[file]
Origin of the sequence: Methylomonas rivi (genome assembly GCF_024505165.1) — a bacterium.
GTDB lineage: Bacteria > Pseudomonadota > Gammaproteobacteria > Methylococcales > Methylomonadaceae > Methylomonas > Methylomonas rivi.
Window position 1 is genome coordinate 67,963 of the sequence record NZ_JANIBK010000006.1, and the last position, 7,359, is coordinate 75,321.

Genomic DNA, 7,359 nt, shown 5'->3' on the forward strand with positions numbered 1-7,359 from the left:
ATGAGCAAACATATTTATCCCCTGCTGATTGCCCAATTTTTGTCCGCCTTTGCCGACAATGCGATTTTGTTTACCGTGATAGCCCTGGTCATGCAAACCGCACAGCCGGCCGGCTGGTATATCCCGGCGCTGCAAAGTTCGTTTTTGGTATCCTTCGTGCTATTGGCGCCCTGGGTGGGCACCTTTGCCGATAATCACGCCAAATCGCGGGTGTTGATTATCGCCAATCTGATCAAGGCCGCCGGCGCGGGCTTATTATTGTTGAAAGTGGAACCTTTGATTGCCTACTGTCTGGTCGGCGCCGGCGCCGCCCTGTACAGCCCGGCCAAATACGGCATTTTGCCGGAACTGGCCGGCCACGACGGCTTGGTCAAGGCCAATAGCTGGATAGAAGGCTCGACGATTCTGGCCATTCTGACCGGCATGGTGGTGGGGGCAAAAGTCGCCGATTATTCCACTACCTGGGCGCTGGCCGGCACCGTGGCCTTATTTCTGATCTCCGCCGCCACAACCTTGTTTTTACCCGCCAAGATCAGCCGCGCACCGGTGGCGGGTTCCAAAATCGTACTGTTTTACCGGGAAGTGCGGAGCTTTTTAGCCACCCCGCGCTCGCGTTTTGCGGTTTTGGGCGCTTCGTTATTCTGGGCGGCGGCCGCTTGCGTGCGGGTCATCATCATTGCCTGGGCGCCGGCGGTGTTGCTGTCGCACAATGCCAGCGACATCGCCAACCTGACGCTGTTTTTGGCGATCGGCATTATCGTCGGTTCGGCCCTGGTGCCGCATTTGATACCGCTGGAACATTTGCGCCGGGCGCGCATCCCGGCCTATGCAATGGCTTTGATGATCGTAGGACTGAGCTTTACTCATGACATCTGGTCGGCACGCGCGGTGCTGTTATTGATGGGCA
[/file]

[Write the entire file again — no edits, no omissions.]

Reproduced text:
Origin of the sequence: Methylomonas rivi (genome assembly GCF_024505165.1) — a bacterium.
GTDB lineage: Bacteria > Pseudomonadota > Gammaproteobacteria > Methylococcales > Methylomonadaceae > Methylomonas > Methylomonas rivi.
Window position 1 is genome coordinate 67,963 of the sequence record NZ_JANIBK010000006.1, and the last position, 7,359, is coordinate 75,321.

Genomic DNA, 7,359 nt, shown 5'->3' on the forward strand with positions numbered 1-7,359 from the left:
ATGAGCAAACATATTTATCCCCTGCTGATTGCCCAATTTTTGTCCGCCTTTGCCGACAATGCGATTTTGTTTACCGTGATAGCCCTGGTCATGCAAACCGCACAGCCGGCCGGCTGGTATATCCCGGCGCTGCAAAGTTCGTTTTTGGTATCCTTCGTGCTATTGGCGCCCTGGGTGGGCACCTTTGCCGATAATCACGCCAAATCGCGGGTGTTGATTATCGCCAATCTGATCAAGGCCGCCGGCGCGGGCTTATTATTGTTGAAAGTGGAACCTTTGATTGCCTACTGTCTGGTCGGCGCCGGCGCCGCCCTGTACAGCCCGGCCAAATACGGCATTTTGCCGGAACTGGCCGGCCACGACGGCTTGGTCAAGGCCAATAGCTGGATAGAAGGCTCGACGATTCTGGCCATTCTGACCGGCATGGTGGTGGGGGCAAAAGTCGCCGATTATTCCACTACCTGGGCGCTGGCCGGCACCGTGGCCTTATTTCTGATCTCCGCCGCCACAACCTTGTTTTTACCCGCCAAGATCAGCCGCGCACCGGTGGCGGGTTCCAAAATCGTACTGTTTTACCGGGAAGTGCGGAGCTTTTTAGCCACCCCGCGCTCGCGTTTTGCGGTTTTGGGCGCTTCGTTATTCTGGGCGGCGGCCGCTTGCGTGCGGGTCATCATCATTGCCTGGGCGCCGGCGGTGTTGCTGTCGCACAATGCCAGCGACATCGCCAACCTGACGCTGTTTTTGGCGATCGGCATTATCGTCGGTTCGGCCCTGGTGCCGCATTTGATACCGCTGGAACATTTGCGCCGGGCGCGCATCCCGGCCTATGCAATGGCTTTGATGATCGTAGGACTGAGCTTTACTCATGACATCTGGTCGGCACGCGCGGTGCTGTTATTGATGGGCA